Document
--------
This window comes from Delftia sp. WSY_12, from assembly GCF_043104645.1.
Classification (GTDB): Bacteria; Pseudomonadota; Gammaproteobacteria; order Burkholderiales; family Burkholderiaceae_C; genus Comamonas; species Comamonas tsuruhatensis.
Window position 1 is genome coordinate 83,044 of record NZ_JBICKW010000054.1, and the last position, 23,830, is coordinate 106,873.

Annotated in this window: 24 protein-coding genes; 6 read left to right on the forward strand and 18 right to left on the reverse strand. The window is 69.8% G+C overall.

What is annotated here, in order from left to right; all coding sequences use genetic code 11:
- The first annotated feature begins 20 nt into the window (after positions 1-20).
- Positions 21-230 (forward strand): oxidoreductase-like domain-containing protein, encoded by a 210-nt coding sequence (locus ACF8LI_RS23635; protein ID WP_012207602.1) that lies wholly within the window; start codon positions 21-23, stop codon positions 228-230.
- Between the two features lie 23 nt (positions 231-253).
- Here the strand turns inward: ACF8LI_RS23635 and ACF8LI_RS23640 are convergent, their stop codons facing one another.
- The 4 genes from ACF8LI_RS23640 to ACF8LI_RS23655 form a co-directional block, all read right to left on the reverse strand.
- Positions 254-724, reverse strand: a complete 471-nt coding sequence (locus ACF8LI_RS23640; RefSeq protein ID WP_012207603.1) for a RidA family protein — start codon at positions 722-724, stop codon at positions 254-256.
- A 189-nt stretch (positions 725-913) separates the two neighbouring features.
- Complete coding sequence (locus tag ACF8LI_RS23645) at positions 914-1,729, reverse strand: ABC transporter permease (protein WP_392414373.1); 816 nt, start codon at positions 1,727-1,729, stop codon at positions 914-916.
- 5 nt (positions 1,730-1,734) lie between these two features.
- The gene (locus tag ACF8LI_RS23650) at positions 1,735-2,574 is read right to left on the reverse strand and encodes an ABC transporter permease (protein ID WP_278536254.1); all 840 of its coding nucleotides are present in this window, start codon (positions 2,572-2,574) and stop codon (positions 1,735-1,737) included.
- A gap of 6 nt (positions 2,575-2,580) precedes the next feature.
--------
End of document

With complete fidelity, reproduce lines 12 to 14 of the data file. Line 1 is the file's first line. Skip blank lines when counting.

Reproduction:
- A 189-nt stretch (positions 725-913) separates the two neighbouring features.
- Complete coding sequence (locus tag ACF8LI_RS23645) at positions 914-1,729, reverse strand: ABC transporter permease (protein WP_392414373.1); 816 nt, start codon at positions 1,727-1,729, stop codon at positions 914-916.
- 5 nt (positions 1,730-1,734) lie between these two features.